This has been the result of several things, in my humble opinion. On no particular order, I can think of: 1) the media, who in the recent years started focusing a lot in the whining persons and less on the ones who truly suffer injustice, and who have made taboo the mere mention of sacrifice, honour, bettering ourselves, responsability and consequences; 2) the general disillusionment of the population, who no longer believes in anything (nor religion, nor atheism, nor ideologies); 3) the specific generation of the parents of our present children (persons 5-10 years my elders, as over here we start having children on our 30s, alas!), who, for some reason I cannot understand, behave as spoiled brats instead of as responsible parents. I am not exaggerating; 4) the education reforms. I know several teachers who have always loved teaching and they all say that when the reforms were made (which, in my country, made very difficult to have a child fail a subject or be suspended for bad behaviour at school), children started behaving worse, and parents started to come complain for their lower grades, even though the kids were obviously not studying nor doing their homework.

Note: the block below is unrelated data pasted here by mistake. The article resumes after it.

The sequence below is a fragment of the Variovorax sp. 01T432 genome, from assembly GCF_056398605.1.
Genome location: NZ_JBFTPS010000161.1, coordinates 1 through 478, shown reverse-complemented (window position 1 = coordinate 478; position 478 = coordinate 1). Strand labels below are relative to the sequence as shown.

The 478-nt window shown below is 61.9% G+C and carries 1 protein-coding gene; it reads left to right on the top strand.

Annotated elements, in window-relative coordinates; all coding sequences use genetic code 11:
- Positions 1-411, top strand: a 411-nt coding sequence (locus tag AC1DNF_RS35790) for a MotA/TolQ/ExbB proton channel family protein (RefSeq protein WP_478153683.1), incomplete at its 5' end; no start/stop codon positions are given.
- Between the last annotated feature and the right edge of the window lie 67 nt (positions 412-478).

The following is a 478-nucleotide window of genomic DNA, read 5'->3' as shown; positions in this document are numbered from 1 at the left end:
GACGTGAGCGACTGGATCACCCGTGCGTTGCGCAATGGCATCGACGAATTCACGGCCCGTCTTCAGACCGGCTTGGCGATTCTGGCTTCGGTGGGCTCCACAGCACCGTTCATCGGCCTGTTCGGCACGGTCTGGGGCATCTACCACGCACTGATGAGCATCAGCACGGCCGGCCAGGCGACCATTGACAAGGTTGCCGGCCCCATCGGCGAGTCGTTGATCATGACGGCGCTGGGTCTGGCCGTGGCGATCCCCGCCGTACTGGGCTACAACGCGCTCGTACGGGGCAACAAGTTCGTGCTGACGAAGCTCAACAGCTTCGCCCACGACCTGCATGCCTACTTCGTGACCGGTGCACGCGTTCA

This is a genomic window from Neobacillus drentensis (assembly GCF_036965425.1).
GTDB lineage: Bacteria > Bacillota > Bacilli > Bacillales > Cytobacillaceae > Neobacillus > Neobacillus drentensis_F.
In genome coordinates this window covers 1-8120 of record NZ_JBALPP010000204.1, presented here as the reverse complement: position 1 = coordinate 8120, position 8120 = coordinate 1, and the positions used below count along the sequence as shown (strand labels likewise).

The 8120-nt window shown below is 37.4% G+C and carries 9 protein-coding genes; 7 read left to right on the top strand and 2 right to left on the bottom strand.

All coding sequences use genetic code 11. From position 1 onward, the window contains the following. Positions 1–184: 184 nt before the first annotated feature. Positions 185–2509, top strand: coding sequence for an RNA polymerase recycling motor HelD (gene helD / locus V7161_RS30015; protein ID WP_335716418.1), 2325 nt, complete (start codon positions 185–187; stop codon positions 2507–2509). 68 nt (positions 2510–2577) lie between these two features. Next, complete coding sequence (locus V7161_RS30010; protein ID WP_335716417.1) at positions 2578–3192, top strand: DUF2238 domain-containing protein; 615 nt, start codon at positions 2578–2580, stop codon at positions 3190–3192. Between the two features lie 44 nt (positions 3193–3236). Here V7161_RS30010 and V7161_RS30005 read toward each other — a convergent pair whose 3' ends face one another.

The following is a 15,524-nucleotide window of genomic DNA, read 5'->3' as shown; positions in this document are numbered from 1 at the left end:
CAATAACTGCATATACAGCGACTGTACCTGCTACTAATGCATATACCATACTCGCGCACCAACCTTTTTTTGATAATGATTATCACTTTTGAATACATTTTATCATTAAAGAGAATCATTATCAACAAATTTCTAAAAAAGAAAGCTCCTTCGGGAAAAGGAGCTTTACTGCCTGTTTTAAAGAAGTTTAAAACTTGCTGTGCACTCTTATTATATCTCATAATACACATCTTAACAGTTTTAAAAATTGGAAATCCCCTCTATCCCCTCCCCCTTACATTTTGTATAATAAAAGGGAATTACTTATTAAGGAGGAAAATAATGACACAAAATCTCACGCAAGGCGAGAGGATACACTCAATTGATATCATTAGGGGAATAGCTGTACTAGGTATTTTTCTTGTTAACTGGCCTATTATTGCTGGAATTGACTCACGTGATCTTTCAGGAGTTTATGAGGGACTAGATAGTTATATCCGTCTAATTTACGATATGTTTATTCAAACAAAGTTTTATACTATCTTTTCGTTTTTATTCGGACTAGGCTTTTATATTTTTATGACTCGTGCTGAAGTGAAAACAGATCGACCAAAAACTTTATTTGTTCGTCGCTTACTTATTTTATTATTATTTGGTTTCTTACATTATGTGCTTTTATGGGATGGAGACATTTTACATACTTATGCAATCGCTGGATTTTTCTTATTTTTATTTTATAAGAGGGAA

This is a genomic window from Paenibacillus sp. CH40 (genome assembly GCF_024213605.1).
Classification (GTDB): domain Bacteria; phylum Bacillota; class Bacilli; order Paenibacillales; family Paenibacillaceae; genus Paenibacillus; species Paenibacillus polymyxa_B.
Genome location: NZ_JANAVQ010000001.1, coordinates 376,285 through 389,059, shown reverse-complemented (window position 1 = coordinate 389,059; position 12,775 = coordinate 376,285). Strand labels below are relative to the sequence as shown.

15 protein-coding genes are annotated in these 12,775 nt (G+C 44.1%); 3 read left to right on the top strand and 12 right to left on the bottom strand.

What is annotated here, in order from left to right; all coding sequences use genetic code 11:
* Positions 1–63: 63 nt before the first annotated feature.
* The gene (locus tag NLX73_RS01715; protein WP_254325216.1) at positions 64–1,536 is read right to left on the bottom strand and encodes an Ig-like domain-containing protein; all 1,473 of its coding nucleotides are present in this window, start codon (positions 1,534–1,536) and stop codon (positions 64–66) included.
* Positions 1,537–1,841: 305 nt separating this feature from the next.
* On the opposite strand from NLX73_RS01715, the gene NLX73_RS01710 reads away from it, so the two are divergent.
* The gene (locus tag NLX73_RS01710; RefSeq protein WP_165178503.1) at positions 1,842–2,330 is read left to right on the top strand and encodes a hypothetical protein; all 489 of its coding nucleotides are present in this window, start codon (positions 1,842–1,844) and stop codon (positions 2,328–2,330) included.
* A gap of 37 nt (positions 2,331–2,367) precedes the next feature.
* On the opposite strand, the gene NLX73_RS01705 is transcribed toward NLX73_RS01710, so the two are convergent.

A society that makes children believe they are inimputable, that whatever they do, right or wrong, they will not be held responsible, nor will their parents, is a society that raises spoiled brats who demand unreasonable things from everyone. Spoiled brats who make the disillusioned young adults from my generation think twice before having children. Because it is politically incorrect to think about punishing a child (I’m not talking about beating, mind you!), to say that a child who doesn’t study should fail the year, to say that kids need to learn obedience, responsability, sacrifice.